The author, Mariette Nowak, is a professional, leader of a native plant and landscape group and for the Lakeland Audubon Society in Milwaukee. She is a public speaker on landscaping, native plants, and birds. Before retirement she was director of the Wehr Nature Center within the Milwaukee County park system.
The book offers an education on native plants and birds. It would be interesting even if you have no plans for a garden. However, once you’ve page through it, the urge to make a plan and find a shovel could be strong.
Here is the table of contents:
Birds and Plants: an ancient collaboration, going native, the case against exotics.
Gallery of Bird-habitat Gardens: photos.
Native Habitat for Birds — the basics: getting started, planning and design, site prep and planting.
Bird-habitat Gardens for Specific Birds: gardens for hummingbirds, prairie birds, migratory birds, winter birds, and birds of the savanna, woodlands, wetlands, and scrublands. Plus birdbaths and water gardens.
Midwestern Plants that Attract Birds: trees, shrubs, vines, wildflowers, ferns, grasses, sedges, and rushes.
Maintaining and Enhancing Your Garden, with information on bird housing and bird feeding, and advice on solving problems should they occur.
Have you ever bought a packet of assorted wildflower seeds? I have. Bad idea, Ms. Nowak tells us. She writes of tests that have shown the average such packet to contain as much as 30 percent exotic-plant seed (you don’t want these!), and germination rates as low as 40 percent. The author advises buying seed from nurseries that specialize in native plants.
There is a particular article discussing a Minnesota yard, one cursed with buckthorn. The removal and replacement is clearly and thoroughly discussed. I read this with interest. I’m in the midst of buckthorn removal, given the almost 100 percent viability of every seed in every berry, a project that might last a lifetime.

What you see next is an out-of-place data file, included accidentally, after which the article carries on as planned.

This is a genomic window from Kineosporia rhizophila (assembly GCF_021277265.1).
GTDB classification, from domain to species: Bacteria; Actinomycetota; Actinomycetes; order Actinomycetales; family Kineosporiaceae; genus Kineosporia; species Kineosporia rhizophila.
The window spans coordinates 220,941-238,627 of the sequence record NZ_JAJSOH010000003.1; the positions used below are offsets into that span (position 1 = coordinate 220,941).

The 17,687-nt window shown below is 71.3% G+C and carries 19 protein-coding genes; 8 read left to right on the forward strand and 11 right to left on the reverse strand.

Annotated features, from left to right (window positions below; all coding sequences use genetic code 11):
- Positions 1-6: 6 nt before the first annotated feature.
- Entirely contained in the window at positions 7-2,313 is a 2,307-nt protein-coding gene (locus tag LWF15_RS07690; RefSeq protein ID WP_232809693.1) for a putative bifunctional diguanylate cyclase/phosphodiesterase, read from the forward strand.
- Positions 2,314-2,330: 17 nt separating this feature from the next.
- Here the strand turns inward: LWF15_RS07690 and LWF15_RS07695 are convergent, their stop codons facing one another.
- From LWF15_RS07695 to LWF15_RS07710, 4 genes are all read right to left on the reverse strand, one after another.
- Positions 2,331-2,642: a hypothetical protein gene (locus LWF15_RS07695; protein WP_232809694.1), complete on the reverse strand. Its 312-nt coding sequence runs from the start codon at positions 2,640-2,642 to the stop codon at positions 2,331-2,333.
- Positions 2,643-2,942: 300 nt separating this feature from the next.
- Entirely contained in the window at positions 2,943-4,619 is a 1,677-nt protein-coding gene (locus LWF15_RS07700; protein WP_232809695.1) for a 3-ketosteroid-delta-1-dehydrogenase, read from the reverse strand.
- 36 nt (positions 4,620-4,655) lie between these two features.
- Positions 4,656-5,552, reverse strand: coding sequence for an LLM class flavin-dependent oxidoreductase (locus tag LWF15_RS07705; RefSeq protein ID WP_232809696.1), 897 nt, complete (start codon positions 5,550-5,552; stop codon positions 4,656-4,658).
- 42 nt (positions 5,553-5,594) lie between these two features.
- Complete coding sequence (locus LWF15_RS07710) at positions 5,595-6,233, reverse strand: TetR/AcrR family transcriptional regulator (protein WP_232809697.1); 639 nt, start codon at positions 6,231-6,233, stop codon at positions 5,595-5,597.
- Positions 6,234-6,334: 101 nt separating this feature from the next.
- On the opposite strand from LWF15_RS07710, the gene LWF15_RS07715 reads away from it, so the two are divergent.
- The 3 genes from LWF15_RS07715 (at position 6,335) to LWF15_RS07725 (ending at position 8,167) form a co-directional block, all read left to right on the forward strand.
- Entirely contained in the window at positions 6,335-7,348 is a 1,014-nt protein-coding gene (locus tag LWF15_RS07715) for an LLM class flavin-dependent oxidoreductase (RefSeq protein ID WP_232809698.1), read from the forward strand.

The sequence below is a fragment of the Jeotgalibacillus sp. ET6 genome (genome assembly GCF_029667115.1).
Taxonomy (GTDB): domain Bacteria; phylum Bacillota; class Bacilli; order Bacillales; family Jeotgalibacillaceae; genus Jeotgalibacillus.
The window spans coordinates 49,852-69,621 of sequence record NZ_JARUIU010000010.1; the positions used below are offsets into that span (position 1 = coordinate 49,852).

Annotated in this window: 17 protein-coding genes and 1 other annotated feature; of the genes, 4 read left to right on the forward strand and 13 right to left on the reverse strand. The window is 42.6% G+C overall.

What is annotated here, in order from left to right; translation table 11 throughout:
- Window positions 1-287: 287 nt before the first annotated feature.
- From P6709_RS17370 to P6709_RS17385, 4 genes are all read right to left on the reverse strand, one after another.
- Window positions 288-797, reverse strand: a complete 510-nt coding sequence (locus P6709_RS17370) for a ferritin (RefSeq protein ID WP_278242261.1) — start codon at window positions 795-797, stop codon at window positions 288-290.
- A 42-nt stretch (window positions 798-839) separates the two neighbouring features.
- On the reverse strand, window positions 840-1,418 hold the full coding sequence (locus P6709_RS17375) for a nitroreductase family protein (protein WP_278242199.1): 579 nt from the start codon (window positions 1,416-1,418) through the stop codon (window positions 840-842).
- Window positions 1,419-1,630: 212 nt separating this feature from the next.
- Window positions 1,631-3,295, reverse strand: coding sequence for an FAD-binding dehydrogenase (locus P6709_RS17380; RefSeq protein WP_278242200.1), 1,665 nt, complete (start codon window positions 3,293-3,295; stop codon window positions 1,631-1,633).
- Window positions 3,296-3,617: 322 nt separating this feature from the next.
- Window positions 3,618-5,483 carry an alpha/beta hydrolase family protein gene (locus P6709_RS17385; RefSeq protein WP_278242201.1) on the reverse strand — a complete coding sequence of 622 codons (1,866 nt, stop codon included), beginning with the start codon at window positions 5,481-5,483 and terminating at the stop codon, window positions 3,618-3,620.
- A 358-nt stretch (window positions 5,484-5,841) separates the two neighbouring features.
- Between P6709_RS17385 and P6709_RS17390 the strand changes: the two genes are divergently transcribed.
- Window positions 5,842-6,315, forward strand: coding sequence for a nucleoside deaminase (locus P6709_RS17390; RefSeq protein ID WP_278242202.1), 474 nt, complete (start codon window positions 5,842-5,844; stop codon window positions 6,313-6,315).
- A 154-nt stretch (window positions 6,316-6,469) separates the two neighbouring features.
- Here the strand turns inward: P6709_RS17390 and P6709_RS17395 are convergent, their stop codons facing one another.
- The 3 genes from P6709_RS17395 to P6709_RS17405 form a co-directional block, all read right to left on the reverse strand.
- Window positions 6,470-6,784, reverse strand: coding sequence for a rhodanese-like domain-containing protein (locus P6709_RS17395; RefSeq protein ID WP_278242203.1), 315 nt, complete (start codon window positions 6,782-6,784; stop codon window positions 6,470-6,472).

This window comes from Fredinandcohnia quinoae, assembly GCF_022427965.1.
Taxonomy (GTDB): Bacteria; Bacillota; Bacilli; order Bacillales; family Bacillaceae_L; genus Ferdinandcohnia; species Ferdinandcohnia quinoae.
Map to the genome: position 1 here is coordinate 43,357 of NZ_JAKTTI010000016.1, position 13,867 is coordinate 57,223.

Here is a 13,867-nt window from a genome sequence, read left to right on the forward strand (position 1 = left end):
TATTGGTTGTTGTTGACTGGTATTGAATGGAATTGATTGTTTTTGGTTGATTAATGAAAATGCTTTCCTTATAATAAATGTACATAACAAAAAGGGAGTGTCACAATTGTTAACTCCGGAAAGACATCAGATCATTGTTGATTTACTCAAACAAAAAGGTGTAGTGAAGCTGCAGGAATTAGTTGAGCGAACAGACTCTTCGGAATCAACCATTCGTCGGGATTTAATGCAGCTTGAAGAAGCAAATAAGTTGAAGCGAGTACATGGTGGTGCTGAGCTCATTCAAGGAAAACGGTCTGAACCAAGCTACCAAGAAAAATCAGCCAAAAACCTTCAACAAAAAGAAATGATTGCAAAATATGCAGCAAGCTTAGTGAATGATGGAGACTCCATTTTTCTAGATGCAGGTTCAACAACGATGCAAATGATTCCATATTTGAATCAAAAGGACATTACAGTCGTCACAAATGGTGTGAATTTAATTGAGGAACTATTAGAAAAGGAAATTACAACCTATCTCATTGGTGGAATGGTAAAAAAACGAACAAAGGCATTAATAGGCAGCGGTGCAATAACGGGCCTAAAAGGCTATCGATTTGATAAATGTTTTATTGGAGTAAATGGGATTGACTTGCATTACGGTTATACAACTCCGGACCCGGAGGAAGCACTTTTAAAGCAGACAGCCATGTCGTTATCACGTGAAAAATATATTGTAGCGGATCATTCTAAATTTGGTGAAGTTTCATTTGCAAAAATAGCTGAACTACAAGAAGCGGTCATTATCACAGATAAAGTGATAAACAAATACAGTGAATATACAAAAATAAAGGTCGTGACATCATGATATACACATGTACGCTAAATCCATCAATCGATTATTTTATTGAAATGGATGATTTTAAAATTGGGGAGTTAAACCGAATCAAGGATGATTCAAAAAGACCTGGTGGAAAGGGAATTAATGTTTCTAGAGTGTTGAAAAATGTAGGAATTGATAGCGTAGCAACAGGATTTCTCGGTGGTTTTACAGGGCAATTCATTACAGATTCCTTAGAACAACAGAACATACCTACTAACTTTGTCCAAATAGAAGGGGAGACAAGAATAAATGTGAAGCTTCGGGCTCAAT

The book would be valuable for a gardener who has no pointed interest in birds as well as birders, even those who don’t garden but want to know more about habitat, a key to finding birds. I suspect it would lead either in the direction of the other. There is almost as much information here about birds as there is about plants. This book deserves a place on the shelf next to your favorite bird guide book.
Is building a duck nesting box a test of possible cognitive degeneration and/or onset of significant memory deficiencies, or am I just a really crappy carpenter?
Yesterday I built three duck nesting boxes. The end result will be one box because the first two assemblies were unassembled and retrofitted to accommodate unexplained error in measurement. In one case I needed congruent sides, cutting one, then using it as pattern for the second. This involved carefully tracing its outline on a second board, then cutting on the lines, a skill acquired in kindergarten. Yet the second side turned out a quarter inch shorter than the first.
I had to cut the first side down to size. This happened twice. I was building an ever-shrinking duck box.
It didn’t help that one of the boards I bought was a quarter-inch narrower than the others. That speaks to the wisdom of cheap lumber.
Today I will attach the front of the box, with an entry hole that looks exactly like it was made by a large woodpecker, which is a real-life touch not mentioned in the plans I was using. The plans, by the way, come from the Minnesota DNR publication “Woodworking for Wildlife.” Carroll Henderson wrote the book and supervised the detailed drawings. I’m certain he made things as simple as possible. I mean, he includes a plan for building a bluebird nesting box from a single board. How complicated can that be?
I’m counting on Wood Ducks and Hooded Mergansers, potential tenants, having a tiny sense of aesthetics, favoring practical considerations. I will mount the box on a steel pole in the far recesses of the marsh behind our house, where it will not be seen by humans.
I’m going build a second box, employing the lessons of the first. I’m hoping to confirm that the answer to my question is that I’m a crappy carpenter, but with potential for improvement.
Here are the pair of Red-tailed Hawks that are nesting near our home. In the first photo the birds are in the upper righrt corner, one of them taking flight. The nest is at upper left. The second photo shows one of the birds eating, at right, while its mate watches, left. The pair of Wood Ducks are nesting in a box at the edge of the pond in our back yard.
|Movies (2)||Weather (1)|
|Animals (3)||Photos (2)|
|Holiday shopping (2)||Bird biology (302)|
|Bird books (84)||Bird conservation (154)|
|Bird feeding (81)||Bird identification (157)|
|Bird interactions (53)||Bird migration (146)|
|Bird personalities (23)||Bird sightings (157)|
|Bird travels (107)||Birds in the backyard (104)|
|Minnesota birding sites (47)||Nesting (71)|
|Problem birds (2)||Art (1)|
|Photography (2)||Events (1)|
|Birding equipment (28)|